The key here is having a feedback mechanism in place between the marketing team and the sales team. Many marketers complain that once they hand an MQL off, they have no idea what happens to it. And in the tale as old as time, sales reps complain that they are only getting shitty leads.
In an effective system, the MQL-handoff process requires that the sales person on the receiving end formally accept or disqualify the lead before any follow-up takes place. If the sales rep disqualifies the MQL, they should also provide a reason so that the marketing team can use that feedback to adjust their qualification parameters and lead generation strategies.
OBJECTIVE: Increase Lifetime Value of the Customer
KPI #6 - Retention Rate
If you retain more of your customers for longer, you're inevitably going to increase their lifetime value and the revenue coming in. If this isn't something you've tracked before, you'll need to establish the baseline and then track the trend line.
Here's a quick calculation you can use:
Your particular business model will determine the most reasonable period of time to evaluate. If you see any dips in the trend line, you can look at adjusting or introducing initiatives like:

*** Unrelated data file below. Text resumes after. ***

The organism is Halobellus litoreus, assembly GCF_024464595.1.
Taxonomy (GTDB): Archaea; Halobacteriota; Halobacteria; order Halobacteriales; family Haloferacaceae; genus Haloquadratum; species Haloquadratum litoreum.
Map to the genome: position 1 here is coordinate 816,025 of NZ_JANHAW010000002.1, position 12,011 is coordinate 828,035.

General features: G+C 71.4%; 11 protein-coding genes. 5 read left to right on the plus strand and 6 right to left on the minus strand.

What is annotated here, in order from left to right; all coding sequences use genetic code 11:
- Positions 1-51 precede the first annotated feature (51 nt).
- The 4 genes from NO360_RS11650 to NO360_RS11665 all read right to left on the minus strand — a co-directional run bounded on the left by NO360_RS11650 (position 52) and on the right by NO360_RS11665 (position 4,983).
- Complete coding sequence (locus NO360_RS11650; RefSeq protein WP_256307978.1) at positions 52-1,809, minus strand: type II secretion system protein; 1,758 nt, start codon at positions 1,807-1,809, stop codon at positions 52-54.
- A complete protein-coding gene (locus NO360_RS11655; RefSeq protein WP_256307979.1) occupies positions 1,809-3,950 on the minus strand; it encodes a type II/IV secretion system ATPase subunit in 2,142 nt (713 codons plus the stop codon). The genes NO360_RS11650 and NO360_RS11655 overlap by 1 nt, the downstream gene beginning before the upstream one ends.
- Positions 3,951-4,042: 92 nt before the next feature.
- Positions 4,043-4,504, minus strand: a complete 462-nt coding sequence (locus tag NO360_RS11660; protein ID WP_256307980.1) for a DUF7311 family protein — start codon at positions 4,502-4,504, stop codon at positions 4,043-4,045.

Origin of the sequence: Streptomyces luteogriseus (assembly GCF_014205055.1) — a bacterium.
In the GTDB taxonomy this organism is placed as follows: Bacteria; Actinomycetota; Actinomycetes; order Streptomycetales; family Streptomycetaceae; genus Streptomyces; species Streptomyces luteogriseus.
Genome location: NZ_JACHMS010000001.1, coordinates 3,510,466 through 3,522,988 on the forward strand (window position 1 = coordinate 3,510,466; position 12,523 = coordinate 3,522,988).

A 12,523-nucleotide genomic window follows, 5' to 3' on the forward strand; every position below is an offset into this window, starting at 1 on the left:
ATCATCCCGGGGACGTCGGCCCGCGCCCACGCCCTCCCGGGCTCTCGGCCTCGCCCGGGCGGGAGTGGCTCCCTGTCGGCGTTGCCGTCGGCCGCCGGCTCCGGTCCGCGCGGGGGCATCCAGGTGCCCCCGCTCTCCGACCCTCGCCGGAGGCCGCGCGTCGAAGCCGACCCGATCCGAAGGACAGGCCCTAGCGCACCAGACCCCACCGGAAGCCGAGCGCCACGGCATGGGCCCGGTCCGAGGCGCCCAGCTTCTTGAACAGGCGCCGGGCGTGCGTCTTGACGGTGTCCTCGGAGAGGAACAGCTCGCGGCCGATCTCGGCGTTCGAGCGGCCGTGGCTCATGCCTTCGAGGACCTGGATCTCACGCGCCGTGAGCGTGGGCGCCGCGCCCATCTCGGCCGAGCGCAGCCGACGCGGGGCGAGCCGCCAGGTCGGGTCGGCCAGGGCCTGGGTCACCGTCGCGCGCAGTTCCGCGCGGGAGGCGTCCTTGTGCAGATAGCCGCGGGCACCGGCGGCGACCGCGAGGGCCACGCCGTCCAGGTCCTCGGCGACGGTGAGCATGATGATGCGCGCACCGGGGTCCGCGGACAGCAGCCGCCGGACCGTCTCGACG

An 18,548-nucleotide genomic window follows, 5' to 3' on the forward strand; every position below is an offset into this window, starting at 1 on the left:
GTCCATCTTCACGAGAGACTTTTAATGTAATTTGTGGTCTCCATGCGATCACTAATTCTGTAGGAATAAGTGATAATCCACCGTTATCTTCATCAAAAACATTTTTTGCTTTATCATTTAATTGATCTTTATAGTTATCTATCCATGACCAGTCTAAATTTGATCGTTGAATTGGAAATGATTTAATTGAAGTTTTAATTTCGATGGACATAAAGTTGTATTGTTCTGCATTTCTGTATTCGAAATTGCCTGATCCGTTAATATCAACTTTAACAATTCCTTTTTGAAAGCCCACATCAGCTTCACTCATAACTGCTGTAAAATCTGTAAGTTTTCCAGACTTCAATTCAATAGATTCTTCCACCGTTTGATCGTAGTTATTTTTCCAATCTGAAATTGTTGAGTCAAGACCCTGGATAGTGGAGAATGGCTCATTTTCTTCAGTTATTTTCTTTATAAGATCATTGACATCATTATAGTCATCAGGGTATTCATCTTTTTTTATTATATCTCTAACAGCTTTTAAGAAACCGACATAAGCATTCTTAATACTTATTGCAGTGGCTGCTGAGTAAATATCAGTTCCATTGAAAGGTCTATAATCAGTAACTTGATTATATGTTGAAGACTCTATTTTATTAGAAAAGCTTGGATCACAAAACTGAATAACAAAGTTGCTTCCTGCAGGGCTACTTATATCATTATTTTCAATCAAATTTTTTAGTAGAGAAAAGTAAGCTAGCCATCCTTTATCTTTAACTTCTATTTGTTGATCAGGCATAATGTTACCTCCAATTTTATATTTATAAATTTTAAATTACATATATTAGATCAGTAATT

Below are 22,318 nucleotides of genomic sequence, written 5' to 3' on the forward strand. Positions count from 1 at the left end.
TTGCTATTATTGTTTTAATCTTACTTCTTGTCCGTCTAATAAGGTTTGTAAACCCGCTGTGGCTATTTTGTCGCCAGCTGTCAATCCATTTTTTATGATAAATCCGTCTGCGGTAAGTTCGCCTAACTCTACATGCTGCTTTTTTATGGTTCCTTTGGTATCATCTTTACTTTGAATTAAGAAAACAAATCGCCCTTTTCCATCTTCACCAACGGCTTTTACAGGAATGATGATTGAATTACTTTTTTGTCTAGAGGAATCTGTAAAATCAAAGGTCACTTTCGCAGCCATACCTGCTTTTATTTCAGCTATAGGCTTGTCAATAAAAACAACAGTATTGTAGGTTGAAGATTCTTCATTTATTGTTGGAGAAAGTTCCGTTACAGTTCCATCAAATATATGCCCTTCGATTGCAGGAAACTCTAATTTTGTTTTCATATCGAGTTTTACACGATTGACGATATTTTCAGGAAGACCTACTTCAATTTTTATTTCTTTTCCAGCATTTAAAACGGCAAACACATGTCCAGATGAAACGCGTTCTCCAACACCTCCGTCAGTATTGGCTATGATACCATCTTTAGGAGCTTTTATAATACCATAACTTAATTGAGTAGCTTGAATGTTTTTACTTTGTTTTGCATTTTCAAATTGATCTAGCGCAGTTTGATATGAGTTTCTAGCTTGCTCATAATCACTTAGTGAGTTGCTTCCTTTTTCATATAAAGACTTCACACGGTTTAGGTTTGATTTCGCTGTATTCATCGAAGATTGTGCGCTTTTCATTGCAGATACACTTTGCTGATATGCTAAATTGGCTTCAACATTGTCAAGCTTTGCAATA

- New customer onboarding workflows to ensure smooth adoption or implementation
- Customer experience surveys to identify and address pain points
- Retention workflows aimed at giving customers notice ahead of contract renewals
Since it's generally easier to retain the clients you have than to go out and get new clients all the time, take the opportunity to identify areas for improvement seriously.
KPI #7 - Cross-sell/Upsell Success Rates
Another key approach to increasing the LTV of customers is pitching them on additional services or product add-ons. This is not a new concept to most, but many organizations struggle to pinpoint the right time to make suggestions or recognize the opportunity to connect a new product/service to an existing customer.
This is another metric that will take some work to refine from a definition standpoint in addition to setting up systematically for accurate reporting. What counts as a pitch? How is the opportunity record configured to reflect appropriately?
If product or service segmentation isn't currently being leveraged in your database, this would be a good place to start. You'll also want to identify the triggers that indicate a customer is a good fit for the upsell/cross-sell and automate where possible - this will help reduce the number of opportunities slipping through the cracks.
Get Your Team on Track
It can sometimes be difficult to build system and structure from a clear perspective when you spend so much time in the trenches yourself. If you'd like some outside insight and feedback on what you currently have in place, we'd be happy to discuss your challenges and ideas.